Racing: Manchester aims to revive glorious racing history

More than 40 years after Lester Piggott drew huge crowds to its breathtaking last meeting, £100m plans have been unveiled to revive Manchester's horseracing traditions with a new course in the city.

More than 40 years after Lester Piggott drew huge crowds to its breathtaking last meeting, £100m plans have been unveiled to revive Manchester's horseracing traditions with a new course in the city.

The only substantial remnant of the old Manchester Racecourse is the 1961 members' stand, which was the first in Britain to have executive boxes and has since been converted into a students' union building. But memories of the old Manchester Gold Cup and the city's first "classic" - the fledgling St Leger Stakes, which was staged before a crowd of 56,000 in September 1941 - have prompted the revival plans.

There is no chance of rebuilding the old course which opened at Castle Irwell in 1902, since a Salford University student village has been built in the middle of it. The land development company Peel Holdings has an alternative 1,700-acre site near by for the new track in Worsley. It envisages 30 meetings a year, attracting 20,000 punters a time and promises a return of the city's Gold Cup.

The facility will include a three-tier glass grandstand for 6,000 racegoers, an oval floodlit track, and equestrian facilities, including indoor and outdoor arenas, providing international dressage and showjumping venues.

"We have tried to create an all-weather grandstand so that if it is raining, which it sometimes does in Manchester, you can stay in the building and see all the racing," said the course architect, Neil Southwell. "The winner's enclosure would be right in front of the stand." Manchester's unsuccessful attempts to stage the 1996 and 2000 Olympics and its eventual capture of the 2002 Commonwealth Games have bequeathed a rich mix of international sporting venues for tennis, squash, cycling and swimming, but the city has seen its old rival Liverpool reap all the benefits of horseracing at its Aintree course. This month's Grand National is estimated to have generated up to £40m for Merseyside.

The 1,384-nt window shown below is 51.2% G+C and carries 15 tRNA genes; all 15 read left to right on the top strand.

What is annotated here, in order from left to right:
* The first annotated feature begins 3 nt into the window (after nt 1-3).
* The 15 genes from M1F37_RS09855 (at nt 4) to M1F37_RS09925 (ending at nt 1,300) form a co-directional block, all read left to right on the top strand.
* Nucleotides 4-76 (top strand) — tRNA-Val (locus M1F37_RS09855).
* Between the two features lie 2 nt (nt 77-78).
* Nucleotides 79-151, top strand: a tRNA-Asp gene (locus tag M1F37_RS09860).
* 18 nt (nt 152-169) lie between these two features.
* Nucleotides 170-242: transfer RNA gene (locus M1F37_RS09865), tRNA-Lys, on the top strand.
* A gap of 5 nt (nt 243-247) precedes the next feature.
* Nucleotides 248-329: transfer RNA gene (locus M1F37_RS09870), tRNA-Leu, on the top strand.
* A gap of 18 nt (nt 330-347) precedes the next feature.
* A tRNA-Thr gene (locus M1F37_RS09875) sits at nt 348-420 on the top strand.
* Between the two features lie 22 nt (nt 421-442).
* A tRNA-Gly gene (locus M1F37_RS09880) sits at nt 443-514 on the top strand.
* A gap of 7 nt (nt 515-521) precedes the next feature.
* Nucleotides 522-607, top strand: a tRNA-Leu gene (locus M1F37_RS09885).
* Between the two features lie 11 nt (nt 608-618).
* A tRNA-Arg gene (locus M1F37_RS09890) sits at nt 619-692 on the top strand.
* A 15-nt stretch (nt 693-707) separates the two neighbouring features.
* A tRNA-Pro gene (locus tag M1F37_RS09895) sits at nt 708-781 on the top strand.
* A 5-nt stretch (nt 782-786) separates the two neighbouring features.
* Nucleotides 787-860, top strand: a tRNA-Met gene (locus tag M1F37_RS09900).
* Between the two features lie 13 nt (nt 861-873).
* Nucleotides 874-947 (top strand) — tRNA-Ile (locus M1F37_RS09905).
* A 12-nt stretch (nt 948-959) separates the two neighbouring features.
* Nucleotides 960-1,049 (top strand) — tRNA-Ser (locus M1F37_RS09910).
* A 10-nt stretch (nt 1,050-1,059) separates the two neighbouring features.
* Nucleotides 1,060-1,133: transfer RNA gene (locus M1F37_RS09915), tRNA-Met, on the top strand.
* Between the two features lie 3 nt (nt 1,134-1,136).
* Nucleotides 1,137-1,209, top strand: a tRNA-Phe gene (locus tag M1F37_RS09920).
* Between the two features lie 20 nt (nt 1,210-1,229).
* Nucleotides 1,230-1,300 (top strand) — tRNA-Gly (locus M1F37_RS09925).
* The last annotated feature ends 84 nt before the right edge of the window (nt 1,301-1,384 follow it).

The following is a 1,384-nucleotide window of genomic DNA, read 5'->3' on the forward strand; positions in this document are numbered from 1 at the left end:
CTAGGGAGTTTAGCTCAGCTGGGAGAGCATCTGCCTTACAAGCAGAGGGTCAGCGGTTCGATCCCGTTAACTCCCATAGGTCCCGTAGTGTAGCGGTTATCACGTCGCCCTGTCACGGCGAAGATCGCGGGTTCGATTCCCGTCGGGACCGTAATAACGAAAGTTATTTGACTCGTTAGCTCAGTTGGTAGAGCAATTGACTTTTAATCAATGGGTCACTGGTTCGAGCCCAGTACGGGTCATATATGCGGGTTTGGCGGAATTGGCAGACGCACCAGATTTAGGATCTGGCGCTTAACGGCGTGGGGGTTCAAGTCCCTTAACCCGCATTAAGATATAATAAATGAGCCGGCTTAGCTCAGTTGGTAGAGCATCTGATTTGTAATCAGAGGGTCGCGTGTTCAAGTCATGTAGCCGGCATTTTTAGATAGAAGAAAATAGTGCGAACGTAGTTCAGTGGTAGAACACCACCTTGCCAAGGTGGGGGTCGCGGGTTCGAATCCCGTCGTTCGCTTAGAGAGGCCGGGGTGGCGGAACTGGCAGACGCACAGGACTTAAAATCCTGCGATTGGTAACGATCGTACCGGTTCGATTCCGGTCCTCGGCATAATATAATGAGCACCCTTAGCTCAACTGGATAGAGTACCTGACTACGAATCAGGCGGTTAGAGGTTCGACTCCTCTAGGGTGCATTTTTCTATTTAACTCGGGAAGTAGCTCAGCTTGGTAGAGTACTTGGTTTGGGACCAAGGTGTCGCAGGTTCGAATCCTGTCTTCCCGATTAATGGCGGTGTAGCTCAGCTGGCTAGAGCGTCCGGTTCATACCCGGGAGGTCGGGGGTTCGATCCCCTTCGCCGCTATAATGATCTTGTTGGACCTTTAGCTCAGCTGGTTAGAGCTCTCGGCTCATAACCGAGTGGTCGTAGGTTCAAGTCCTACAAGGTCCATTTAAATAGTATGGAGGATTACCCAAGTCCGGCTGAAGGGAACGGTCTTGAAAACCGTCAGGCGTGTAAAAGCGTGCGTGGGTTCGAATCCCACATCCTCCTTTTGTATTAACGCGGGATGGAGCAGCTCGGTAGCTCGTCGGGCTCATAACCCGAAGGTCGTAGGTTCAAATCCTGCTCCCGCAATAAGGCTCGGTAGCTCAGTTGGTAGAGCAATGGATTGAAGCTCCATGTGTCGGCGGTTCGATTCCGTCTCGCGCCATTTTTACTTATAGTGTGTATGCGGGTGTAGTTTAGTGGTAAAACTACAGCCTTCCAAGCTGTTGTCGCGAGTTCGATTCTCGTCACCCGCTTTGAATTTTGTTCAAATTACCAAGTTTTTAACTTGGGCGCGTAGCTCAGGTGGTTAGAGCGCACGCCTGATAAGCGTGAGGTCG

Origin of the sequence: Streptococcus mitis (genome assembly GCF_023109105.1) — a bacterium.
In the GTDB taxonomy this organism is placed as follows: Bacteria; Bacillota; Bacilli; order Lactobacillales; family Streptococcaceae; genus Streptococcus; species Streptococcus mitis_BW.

In Castle Irwell's heyday its November Handicap and Lancashire Oaks, now run at Haydock Park in Lancashire, were the coveted prizes. The 1941 St Leger was to prove the venue's only classic; the course was subsequently taken over by the Ministry of Supply for the war effort. It was eventually sold to a property company in 1963. The firm planned to build houses on it but was opposed by Salford Council, which favoured using the site for playing fields and halls of residence for the local college of technology, now Salford University.

Peel, which also owns the £600m retail Trafford Centre and recently announced plans to revive port facilities on the Manchester Ship Canal in Salford, has included a woodland area in the racecourse plans. Two new vehicle entrances, including a new M60 spur, are included to appease residents who thwarted similar plans two years ago. Salford council's leader has welcomed the proposals.

Now all Manchester needs is races. After hosting champion jockeys such as Gordon Rich- ards and Steve Donoghue, its last November Handicap was a thriller: Scobie Breasley pipped Lester Piggott and clinched the jockeys' championship.

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